servation," he wrote to Wallace. Still more interesting is the fact that the inheritance of his grandfather's tendency toward speculation took the direction of evolution, for before the close of the eighteenth century Erasmus Darwin gave the world in poetical form his belief in a complete evolutionary system as well as the first clear exposition of what is now known as the Lamarckian hypothesis. But in the grandson hypotheses were constantly held in check by the determination to put each to the severe test of observation. Darwin speaks of his father, Robert, as the most acute observer he ever saw, and attributes to him his intense desire to understand the reasons of things; from him came caution and conservatism. He says in his "Autobiography":
If the "poet is born not made," the man of science is surely both born and made. Bare as was Darwin's genius, it was not more rare than the wonderful succession of outward events which shaped his life. It is true that Darwin believed with his cousin Francis Gal ton that education and environment produce only a small effect upon the mind of any one, but Darwin underestimated the force of his educational advantages just as he underestimated his own powers, and this because he thought only of his book and classroom life at school, at Edinburgh and at Cambridge, and not of his broader life. It was true in 1817, as to-day, that few teachers teach and few educators educate. It is true that those were the dull days of classical and mathematical drill. Yet look at the roster of Cambridge and see the men it produced. From Darwin's regular college work he may have gained buit little, yet he was all the while enjoying an exceptional training. Step by step he was made a strong man by a mental guidance which is without parallel, by the precepts and example of his father, for whom he held the greatest reverence, by his reading of the poetry of Shakespeare, Wordsworth, Coleridge and Milton, and the scientific prose of Paley, Herschel and Humboldt, by the subtle scholarly influences of old Cambridge, by the scientific inspiration and advice of Henslow, by the masterful inductive influence of the geologist Lyell, and by the great nature panorama of the voyage of the Beagle.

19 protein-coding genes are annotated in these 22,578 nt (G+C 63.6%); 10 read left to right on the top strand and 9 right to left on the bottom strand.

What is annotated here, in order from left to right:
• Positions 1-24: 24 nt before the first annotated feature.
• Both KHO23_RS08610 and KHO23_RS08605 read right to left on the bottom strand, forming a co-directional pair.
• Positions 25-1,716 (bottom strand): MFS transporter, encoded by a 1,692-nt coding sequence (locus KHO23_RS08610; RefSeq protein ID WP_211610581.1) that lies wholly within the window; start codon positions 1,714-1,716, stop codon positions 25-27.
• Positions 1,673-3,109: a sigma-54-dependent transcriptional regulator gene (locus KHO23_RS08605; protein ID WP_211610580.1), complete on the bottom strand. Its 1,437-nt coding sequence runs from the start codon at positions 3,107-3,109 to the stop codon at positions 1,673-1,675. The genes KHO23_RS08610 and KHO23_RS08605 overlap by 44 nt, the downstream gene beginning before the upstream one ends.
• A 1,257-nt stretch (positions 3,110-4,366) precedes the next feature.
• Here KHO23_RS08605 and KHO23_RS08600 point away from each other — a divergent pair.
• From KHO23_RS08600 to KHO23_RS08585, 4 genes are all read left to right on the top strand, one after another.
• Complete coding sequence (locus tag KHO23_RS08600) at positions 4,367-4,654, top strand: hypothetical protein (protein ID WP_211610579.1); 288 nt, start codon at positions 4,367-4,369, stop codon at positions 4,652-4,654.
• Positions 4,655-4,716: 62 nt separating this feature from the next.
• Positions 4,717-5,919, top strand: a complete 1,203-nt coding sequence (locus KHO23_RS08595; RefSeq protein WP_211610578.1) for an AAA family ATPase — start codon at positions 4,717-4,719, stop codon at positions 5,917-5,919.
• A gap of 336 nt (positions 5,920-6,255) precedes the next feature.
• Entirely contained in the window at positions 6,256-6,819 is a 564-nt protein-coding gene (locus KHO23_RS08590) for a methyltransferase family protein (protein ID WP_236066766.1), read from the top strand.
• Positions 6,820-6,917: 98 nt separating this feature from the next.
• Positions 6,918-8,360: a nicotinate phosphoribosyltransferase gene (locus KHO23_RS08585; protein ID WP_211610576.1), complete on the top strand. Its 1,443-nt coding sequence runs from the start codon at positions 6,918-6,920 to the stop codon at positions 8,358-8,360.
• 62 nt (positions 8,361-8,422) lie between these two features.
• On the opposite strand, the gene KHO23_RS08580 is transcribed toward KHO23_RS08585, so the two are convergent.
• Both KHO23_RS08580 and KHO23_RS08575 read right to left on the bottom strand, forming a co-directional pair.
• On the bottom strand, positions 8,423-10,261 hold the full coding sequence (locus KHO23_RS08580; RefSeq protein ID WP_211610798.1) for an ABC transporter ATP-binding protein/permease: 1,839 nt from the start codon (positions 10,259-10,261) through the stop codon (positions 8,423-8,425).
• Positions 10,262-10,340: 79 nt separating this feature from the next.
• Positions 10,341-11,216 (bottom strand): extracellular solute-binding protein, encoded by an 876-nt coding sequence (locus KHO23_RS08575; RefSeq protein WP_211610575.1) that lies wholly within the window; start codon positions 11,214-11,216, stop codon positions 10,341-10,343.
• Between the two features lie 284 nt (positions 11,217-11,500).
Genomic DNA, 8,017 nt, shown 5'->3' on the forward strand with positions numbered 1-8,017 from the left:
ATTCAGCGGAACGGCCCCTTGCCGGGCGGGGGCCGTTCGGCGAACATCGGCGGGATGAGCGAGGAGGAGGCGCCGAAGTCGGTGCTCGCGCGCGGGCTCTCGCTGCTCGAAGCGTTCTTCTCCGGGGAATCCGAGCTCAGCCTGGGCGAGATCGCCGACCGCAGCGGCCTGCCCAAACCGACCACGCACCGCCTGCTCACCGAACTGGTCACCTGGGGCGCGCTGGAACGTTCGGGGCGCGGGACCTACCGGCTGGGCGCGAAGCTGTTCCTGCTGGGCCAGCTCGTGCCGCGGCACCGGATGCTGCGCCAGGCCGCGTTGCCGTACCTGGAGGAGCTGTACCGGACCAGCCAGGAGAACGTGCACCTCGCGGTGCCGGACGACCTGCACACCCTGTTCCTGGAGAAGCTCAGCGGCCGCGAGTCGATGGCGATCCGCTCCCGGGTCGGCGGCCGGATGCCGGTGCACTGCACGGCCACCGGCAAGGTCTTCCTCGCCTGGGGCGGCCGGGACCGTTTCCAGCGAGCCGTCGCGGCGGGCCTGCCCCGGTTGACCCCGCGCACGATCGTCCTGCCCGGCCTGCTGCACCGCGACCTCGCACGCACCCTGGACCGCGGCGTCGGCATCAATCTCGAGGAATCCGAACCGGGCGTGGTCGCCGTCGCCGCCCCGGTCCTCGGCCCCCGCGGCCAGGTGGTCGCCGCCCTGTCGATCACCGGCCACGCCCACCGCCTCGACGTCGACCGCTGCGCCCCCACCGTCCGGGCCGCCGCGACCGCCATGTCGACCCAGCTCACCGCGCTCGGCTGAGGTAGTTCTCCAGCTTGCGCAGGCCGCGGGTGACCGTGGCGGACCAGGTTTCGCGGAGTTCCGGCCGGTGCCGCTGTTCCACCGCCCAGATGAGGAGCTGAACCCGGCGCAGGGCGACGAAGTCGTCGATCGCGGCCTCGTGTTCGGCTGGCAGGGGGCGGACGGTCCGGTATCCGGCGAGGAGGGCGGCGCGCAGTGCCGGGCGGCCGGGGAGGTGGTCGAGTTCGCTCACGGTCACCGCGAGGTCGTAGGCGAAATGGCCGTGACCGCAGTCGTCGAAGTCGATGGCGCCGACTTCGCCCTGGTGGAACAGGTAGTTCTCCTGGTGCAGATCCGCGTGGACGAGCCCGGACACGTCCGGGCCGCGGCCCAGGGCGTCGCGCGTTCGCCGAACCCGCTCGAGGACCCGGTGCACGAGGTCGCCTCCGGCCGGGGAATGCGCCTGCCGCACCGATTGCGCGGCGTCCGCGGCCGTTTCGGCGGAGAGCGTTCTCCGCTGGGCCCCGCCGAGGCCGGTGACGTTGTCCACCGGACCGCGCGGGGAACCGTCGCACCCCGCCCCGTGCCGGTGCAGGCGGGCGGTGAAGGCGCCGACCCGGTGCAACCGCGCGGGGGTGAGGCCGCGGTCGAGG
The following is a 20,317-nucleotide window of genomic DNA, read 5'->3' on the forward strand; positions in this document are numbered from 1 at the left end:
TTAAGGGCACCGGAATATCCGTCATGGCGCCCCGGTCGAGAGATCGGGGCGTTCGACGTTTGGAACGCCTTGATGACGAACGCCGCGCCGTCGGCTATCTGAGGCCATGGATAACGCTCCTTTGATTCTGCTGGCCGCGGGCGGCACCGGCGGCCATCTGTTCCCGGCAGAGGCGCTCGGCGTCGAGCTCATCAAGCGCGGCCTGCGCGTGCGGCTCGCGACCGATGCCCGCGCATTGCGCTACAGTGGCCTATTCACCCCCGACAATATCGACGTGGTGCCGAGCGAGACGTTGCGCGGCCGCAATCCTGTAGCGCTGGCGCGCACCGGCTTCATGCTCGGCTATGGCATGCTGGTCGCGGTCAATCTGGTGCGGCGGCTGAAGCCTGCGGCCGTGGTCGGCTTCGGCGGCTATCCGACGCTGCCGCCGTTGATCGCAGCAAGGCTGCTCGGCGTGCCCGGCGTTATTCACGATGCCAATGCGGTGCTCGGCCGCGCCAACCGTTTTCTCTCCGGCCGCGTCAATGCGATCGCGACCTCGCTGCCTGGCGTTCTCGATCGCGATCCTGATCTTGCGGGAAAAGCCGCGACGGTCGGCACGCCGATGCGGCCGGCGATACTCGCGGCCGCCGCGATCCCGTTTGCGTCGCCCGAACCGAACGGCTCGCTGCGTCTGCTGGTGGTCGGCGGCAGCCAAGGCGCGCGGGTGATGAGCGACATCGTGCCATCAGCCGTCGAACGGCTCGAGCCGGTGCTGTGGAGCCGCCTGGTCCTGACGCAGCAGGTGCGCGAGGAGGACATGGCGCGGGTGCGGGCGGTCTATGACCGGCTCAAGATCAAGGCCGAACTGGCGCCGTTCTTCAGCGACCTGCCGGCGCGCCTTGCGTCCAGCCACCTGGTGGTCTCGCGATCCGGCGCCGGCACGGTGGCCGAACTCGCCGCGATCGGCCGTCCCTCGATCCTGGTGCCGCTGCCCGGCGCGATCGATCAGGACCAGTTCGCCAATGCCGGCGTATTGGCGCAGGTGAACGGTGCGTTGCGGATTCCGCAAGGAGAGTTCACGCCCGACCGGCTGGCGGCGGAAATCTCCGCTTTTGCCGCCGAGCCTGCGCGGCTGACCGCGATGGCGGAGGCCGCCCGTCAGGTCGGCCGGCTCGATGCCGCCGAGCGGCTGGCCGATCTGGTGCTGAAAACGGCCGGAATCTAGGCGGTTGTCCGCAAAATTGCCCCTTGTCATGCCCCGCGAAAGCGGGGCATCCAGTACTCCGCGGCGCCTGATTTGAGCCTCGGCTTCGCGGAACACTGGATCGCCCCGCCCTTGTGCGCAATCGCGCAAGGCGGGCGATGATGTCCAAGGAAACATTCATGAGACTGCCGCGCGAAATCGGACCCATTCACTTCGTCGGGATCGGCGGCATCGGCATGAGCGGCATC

The college mates of Darwin saw more truly than he himself what the old university was doing for him. Professor Poulton of Oxford, believes that the kind of life which so favored Darwin's mind has largely disappeared in English universities, especially under the sharp system of competitive examinations; yet this is still more truly the atmosphere of old Cambridge to-day than of any of our American colleges. It would be an interesting subject to debate whether we